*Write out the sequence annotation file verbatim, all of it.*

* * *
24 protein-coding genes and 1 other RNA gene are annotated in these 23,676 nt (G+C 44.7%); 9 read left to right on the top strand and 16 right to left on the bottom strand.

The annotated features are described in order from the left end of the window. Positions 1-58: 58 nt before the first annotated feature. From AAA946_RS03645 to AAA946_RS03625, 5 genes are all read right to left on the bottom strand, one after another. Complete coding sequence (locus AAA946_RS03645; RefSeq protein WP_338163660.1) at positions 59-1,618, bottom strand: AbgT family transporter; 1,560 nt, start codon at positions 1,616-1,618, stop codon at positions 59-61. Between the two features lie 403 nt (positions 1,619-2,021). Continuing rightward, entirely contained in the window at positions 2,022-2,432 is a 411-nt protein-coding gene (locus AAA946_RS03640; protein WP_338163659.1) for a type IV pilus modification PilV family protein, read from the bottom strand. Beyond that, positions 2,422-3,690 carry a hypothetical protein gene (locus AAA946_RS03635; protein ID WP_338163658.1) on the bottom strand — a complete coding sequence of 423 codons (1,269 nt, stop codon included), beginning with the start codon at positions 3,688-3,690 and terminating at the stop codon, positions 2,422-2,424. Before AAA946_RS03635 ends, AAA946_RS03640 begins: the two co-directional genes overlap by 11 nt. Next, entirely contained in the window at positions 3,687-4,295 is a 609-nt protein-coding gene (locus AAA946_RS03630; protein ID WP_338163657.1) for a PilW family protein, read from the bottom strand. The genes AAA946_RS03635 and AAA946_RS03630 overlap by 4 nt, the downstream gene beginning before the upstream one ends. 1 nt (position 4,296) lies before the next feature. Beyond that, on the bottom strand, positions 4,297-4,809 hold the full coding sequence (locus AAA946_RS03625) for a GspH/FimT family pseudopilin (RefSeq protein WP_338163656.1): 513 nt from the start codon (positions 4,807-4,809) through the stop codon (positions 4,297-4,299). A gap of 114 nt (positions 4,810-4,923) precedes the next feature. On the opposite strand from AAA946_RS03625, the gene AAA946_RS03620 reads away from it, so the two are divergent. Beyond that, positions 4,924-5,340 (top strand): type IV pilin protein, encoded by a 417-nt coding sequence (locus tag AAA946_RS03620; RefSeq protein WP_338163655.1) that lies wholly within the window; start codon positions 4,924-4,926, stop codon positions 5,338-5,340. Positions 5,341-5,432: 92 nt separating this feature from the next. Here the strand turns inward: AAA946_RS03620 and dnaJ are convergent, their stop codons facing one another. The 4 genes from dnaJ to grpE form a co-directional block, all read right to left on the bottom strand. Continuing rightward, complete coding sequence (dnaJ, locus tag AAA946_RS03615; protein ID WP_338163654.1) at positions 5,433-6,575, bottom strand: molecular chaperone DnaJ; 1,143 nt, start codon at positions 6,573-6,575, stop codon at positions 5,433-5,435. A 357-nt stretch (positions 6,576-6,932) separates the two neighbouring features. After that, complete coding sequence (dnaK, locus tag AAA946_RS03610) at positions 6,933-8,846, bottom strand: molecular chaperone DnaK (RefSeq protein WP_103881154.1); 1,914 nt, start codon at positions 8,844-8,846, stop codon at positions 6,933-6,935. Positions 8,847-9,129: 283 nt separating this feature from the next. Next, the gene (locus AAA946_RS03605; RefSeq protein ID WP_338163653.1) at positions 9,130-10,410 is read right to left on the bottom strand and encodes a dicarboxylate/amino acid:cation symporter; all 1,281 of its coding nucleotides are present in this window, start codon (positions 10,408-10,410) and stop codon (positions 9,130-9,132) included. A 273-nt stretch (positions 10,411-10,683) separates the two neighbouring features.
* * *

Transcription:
24 protein-coding genes and 1 other RNA gene are annotated in these 23,676 nt (G+C 44.7%); 9 read left to right on the top strand and 16 right to left on the bottom strand.

The annotated features are described in order from the left end of the window. Positions 1-58: 58 nt before the first annotated feature. From AAA946_RS03645 to AAA946_RS03625, 5 genes are all read right to left on the bottom strand, one after another. Complete coding sequence (locus AAA946_RS03645; RefSeq protein WP_338163660.1) at positions 59-1,618, bottom strand: AbgT family transporter; 1,560 nt, start codon at positions 1,616-1,618, stop codon at positions 59-61. Between the two features lie 403 nt (positions 1,619-2,021). Continuing rightward, entirely contained in the window at positions 2,022-2,432 is a 411-nt protein-coding gene (locus AAA946_RS03640; protein WP_338163659.1) for a type IV pilus modification PilV family protein, read from the bottom strand. Beyond that, positions 2,422-3,690 carry a hypothetical protein gene (locus AAA946_RS03635; protein ID WP_338163658.1) on the bottom strand — a complete coding sequence of 423 codons (1,269 nt, stop codon included), beginning with the start codon at positions 3,688-3,690 and terminating at the stop codon, positions 2,422-2,424. Before AAA946_RS03635 ends, AAA946_RS03640 begins: the two co-directional genes overlap by 11 nt. Next, entirely contained in the window at positions 3,687-4,295 is a 609-nt protein-coding gene (locus AAA946_RS03630; protein ID WP_338163657.1) for a PilW family protein, read from the bottom strand. The genes AAA946_RS03635 and AAA946_RS03630 overlap by 4 nt, the downstream gene beginning before the upstream one ends. 1 nt (position 4,296) lies before the next feature. Beyond that, on the bottom strand, positions 4,297-4,809 hold the full coding sequence (locus AAA946_RS03625) for a GspH/FimT family pseudopilin (RefSeq protein WP_338163656.1): 513 nt from the start codon (positions 4,807-4,809) through the stop codon (positions 4,297-4,299). A gap of 114 nt (positions 4,810-4,923) precedes the next feature. On the opposite strand from AAA946_RS03625, the gene AAA946_RS03620 reads away from it, so the two are divergent. Beyond that, positions 4,924-5,340 (top strand): type IV pilin protein, encoded by a 417-nt coding sequence (locus tag AAA946_RS03620; RefSeq protein WP_338163655.1) that lies wholly within the window; start codon positions 4,924-4,926, stop codon positions 5,338-5,340. Positions 5,341-5,432: 92 nt separating this feature from the next. Here the strand turns inward: AAA946_RS03620 and dnaJ are convergent, their stop codons facing one another. The 4 genes from dnaJ to grpE form a co-directional block, all read right to left on the bottom strand. Continuing rightward, complete coding sequence (dnaJ, locus tag AAA946_RS03615; protein ID WP_338163654.1) at positions 5,433-6,575, bottom strand: molecular chaperone DnaJ; 1,143 nt, start codon at positions 6,573-6,575, stop codon at positions 5,433-5,435. A 357-nt stretch (positions 6,576-6,932) separates the two neighbouring features. After that, complete coding sequence (dnaK, locus tag AAA946_RS03610) at positions 6,933-8,846, bottom strand: molecular chaperone DnaK (RefSeq protein WP_103881154.1); 1,914 nt, start codon at positions 8,844-8,846, stop codon at positions 6,933-6,935. Positions 8,847-9,129: 283 nt separating this feature from the next. Next, the gene (locus AAA946_RS03605; RefSeq protein ID WP_338163653.1) at positions 9,130-10,410 is read right to left on the bottom strand and encodes a dicarboxylate/amino acid:cation symporter; all 1,281 of its coding nucleotides are present in this window, start codon (positions 10,408-10,410) and stop codon (positions 9,130-9,132) included. A 273-nt stretch (positions 10,411-10,683) separates the two neighbouring features.